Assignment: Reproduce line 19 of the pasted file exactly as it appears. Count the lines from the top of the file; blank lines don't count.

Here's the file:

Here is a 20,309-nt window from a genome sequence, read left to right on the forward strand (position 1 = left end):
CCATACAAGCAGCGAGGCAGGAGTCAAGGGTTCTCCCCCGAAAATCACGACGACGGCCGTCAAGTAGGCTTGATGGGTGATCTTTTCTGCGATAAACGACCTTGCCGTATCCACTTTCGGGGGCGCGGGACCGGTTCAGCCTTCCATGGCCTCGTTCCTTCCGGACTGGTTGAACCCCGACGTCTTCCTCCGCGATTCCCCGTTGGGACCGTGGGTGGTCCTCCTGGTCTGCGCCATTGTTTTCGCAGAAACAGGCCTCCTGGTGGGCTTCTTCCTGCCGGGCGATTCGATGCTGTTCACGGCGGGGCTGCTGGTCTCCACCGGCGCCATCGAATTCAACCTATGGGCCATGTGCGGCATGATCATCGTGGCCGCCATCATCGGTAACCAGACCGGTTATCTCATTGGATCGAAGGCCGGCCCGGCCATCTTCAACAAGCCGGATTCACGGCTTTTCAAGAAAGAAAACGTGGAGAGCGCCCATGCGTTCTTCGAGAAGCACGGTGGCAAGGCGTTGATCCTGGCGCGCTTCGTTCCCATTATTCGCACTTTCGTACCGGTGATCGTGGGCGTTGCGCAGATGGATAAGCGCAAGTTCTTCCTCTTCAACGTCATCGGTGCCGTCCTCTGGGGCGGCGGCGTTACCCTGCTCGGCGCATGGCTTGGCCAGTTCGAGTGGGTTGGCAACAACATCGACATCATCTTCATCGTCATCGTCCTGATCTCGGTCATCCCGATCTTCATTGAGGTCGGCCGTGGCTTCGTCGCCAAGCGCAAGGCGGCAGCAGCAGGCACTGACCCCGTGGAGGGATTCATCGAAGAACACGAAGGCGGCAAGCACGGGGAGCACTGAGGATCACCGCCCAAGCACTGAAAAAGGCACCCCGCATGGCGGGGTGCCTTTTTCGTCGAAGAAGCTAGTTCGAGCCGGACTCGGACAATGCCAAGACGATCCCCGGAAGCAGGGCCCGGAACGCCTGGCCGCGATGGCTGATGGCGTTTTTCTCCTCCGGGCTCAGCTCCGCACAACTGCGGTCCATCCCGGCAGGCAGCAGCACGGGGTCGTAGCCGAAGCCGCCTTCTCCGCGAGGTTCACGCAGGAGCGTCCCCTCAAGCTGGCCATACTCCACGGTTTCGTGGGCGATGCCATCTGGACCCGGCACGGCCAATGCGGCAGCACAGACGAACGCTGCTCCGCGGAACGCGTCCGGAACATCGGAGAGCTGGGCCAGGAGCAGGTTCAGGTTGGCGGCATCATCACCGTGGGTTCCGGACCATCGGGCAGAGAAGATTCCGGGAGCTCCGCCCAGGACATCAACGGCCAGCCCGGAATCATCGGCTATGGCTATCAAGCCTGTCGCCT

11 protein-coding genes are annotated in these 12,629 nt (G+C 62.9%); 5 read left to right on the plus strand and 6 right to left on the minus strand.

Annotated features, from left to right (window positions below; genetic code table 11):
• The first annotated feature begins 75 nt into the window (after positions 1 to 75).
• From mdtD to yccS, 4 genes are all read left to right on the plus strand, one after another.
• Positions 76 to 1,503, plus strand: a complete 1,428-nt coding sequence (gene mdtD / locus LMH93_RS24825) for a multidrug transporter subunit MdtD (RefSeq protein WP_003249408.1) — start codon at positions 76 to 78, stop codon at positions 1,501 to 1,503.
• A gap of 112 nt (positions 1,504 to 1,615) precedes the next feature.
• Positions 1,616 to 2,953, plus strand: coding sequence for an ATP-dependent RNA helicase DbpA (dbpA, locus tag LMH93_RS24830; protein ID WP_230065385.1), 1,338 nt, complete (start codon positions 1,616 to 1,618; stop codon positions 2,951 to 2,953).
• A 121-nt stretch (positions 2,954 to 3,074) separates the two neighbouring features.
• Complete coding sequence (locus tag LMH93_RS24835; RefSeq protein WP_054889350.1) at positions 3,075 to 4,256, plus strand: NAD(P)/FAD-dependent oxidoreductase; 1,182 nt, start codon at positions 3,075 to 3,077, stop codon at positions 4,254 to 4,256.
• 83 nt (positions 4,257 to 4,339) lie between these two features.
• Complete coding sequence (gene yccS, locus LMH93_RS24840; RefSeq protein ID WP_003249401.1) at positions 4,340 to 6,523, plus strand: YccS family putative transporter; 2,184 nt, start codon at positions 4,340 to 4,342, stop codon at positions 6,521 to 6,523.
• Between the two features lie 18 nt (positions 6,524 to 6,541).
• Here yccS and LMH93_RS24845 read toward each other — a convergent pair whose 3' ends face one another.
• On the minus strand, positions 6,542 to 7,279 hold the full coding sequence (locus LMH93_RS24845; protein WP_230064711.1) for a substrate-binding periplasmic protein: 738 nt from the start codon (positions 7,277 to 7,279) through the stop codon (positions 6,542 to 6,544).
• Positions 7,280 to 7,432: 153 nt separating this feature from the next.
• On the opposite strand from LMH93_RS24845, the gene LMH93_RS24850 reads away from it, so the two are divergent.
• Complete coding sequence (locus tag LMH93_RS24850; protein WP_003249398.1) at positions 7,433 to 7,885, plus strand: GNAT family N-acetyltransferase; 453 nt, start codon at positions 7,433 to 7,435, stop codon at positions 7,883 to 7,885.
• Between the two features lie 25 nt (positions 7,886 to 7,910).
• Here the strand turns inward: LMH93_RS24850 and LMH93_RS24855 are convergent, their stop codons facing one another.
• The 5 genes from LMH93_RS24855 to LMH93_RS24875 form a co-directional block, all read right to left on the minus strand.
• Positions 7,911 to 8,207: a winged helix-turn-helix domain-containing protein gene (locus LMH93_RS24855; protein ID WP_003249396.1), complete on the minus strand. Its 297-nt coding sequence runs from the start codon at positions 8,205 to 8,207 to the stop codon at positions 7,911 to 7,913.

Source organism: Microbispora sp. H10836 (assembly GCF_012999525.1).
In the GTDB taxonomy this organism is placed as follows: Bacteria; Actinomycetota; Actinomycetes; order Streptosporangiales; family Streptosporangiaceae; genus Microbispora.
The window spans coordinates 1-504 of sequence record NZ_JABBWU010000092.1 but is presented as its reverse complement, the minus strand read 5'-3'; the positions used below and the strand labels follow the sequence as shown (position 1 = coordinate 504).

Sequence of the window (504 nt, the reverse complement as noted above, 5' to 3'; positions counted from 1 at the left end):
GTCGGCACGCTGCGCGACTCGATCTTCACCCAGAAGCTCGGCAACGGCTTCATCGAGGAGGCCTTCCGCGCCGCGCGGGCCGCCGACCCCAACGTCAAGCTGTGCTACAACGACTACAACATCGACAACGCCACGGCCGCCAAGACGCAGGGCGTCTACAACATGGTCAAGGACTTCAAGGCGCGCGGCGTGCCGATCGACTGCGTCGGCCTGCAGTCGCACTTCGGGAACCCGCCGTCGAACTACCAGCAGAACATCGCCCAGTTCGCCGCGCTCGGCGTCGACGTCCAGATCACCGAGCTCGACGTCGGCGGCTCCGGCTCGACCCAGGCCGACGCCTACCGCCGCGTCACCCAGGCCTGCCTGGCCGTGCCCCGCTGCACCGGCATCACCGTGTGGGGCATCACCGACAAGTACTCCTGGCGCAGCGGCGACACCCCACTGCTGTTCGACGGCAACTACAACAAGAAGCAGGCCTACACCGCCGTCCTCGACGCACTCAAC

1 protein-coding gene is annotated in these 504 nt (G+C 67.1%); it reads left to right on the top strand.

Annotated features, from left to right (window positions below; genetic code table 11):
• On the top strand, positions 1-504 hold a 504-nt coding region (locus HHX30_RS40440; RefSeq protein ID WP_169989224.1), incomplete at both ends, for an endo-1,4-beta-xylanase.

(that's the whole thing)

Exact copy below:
• Complete coding sequence (locus tag LMH93_RS24850; protein WP_003249398.1) at positions 7,433 to 7,885, plus strand: GNAT family N-acetyltransferase; 453 nt, start codon at positions 7,433 to 7,435, stop codon at positions 7,883 to 7,885.